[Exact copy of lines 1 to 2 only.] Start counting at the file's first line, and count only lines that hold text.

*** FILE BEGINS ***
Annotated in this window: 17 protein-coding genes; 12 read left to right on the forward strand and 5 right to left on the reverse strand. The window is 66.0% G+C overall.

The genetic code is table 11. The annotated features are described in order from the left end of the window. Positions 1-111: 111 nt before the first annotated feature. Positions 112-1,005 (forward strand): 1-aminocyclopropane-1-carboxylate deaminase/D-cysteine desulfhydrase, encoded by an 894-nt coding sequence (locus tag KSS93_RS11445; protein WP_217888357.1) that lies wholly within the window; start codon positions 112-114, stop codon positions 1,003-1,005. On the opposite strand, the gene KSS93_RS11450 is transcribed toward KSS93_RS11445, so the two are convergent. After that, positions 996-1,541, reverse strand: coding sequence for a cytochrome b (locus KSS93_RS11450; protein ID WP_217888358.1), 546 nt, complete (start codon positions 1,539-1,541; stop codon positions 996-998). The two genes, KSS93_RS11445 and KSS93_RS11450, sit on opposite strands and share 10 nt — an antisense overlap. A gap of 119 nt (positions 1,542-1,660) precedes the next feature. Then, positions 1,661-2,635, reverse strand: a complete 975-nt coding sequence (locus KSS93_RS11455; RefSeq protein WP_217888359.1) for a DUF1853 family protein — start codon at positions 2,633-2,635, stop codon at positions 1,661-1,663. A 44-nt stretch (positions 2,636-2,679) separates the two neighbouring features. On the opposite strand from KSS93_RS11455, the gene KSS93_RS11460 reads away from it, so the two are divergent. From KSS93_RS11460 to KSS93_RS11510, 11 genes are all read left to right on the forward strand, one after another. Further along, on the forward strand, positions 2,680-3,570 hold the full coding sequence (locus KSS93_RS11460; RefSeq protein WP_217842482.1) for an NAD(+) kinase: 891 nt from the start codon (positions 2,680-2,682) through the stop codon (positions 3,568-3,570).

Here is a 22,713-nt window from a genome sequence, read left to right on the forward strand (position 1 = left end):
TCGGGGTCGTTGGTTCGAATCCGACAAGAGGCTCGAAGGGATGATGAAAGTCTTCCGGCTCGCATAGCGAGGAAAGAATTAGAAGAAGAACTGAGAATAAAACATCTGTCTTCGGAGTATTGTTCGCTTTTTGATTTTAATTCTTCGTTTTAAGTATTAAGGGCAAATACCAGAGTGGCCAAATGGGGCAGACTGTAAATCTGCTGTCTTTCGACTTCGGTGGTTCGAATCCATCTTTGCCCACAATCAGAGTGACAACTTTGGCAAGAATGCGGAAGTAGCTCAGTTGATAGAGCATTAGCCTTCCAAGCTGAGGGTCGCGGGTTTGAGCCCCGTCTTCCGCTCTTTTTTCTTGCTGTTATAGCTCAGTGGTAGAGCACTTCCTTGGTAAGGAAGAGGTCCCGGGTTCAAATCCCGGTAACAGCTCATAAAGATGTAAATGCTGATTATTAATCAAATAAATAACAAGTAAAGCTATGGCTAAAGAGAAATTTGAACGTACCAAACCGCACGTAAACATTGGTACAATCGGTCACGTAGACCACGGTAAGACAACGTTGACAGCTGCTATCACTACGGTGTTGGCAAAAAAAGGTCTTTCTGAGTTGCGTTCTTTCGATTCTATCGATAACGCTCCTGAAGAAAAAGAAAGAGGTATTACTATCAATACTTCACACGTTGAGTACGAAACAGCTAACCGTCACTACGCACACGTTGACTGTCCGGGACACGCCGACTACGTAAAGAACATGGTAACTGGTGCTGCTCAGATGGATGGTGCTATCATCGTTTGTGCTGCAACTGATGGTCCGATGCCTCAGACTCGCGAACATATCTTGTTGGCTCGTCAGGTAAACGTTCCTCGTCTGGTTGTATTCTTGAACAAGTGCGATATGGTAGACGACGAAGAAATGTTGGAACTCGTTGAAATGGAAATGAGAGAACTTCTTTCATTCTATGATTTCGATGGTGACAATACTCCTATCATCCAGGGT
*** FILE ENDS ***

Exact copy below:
Annotated in this window: 17 protein-coding genes; 12 read left to right on the forward strand and 5 right to left on the reverse strand. The window is 66.0% G+C overall.

The genetic code is table 11. The annotated features are described in order from the left end of the window. Positions 1-111: 111 nt before the first annotated feature. Positions 112-1,005 (forward strand): 1-aminocyclopropane-1-carboxylate deaminase/D-cysteine desulfhydrase, encoded by an 894-nt coding sequence (locus tag KSS93_RS11445; protein WP_217888357.1) that lies wholly within the window; start codon positions 112-114, stop codon positions 1,003-1,005. On the opposite strand, the gene KSS93_RS11450 is transcribed toward KSS93_RS11445, so the two are convergent. After that, positions 996-1,541, reverse strand: coding sequence for a cytochrome b (locus KSS93_RS11450; protein ID WP_217888358.1), 546 nt, complete (start codon positions 1,539-1,541; stop codon positions 996-998). The two genes, KSS93_RS11445 and KSS93_RS11450, sit on opposite strands and share 10 nt — an antisense overlap. A gap of 119 nt (positions 1,542-1,660) precedes the next feature. Then, positions 1,661-2,635, reverse strand: a complete 975-nt coding sequence (locus KSS93_RS11455; RefSeq protein WP_217888359.1) for a DUF1853 family protein — start codon at positions 2,633-2,635, stop codon at positions 1,661-1,663. A 44-nt stretch (positions 2,636-2,679) separates the two neighbouring features. On the opposite strand from KSS93_RS11455, the gene KSS93_RS11460 reads away from it, so the two are divergent. From KSS93_RS11460 to KSS93_RS11510, 11 genes are all read left to right on the forward strand, one after another. Further along, on the forward strand, positions 2,680-3,570 hold the full coding sequence (locus KSS93_RS11460; RefSeq protein WP_217842482.1) for an NAD(+) kinase: 891 nt from the start codon (positions 2,680-2,682) through the stop codon (positions 3,568-3,570).